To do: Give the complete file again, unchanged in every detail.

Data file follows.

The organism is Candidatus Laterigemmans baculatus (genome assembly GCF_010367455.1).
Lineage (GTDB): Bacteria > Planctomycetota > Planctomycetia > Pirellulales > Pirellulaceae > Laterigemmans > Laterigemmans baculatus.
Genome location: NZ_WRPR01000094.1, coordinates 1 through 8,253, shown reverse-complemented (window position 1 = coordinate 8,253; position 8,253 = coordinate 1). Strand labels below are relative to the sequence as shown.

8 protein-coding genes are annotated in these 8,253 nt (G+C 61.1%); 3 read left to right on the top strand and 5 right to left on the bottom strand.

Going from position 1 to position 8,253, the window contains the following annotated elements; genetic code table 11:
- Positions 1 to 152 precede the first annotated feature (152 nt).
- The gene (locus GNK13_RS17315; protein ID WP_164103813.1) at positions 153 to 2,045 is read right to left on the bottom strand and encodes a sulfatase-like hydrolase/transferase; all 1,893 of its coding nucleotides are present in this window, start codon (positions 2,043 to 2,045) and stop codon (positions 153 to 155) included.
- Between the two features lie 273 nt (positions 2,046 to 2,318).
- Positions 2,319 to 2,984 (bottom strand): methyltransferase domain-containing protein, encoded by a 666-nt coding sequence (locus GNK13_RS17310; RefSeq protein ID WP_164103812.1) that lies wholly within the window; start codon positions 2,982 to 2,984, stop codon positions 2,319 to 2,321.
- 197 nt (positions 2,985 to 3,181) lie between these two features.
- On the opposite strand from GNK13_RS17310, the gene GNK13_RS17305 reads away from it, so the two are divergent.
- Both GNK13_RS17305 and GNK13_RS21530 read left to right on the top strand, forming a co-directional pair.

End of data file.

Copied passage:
The organism is Candidatus Laterigemmans baculatus (genome assembly GCF_010367455.1).
Lineage (GTDB): Bacteria > Planctomycetota > Planctomycetia > Pirellulales > Pirellulaceae > Laterigemmans > Laterigemmans baculatus.
Genome location: NZ_WRPR01000094.1, coordinates 1 through 8,253, shown reverse-complemented (window position 1 = coordinate 8,253; position 8,253 = coordinate 1). Strand labels below are relative to the sequence as shown.

8 protein-coding genes are annotated in these 8,253 nt (G+C 61.1%); 3 read left to right on the top strand and 5 right to left on the bottom strand.

Going from position 1 to position 8,253, the window contains the following annotated elements; genetic code table 11:
- Positions 1 to 152 precede the first annotated feature (152 nt).
- The gene (locus GNK13_RS17315; protein ID WP_164103813.1) at positions 153 to 2,045 is read right to left on the bottom strand and encodes a sulfatase-like hydrolase/transferase; all 1,893 of its coding nucleotides are present in this window, start codon (positions 2,043 to 2,045) and stop codon (positions 153 to 155) included.
- Between the two features lie 273 nt (positions 2,046 to 2,318).
- Positions 2,319 to 2,984 (bottom strand): methyltransferase domain-containing protein, encoded by a 666-nt coding sequence (locus GNK13_RS17310; RefSeq protein ID WP_164103812.1) that lies wholly within the window; start codon positions 2,982 to 2,984, stop codon positions 2,319 to 2,321.
- 197 nt (positions 2,985 to 3,181) lie between these two features.
- On the opposite strand from GNK13_RS17310, the gene GNK13_RS17305 reads away from it, so the two are divergent.
- Both GNK13_RS17305 and GNK13_RS21530 read left to right on the top strand, forming a co-directional pair.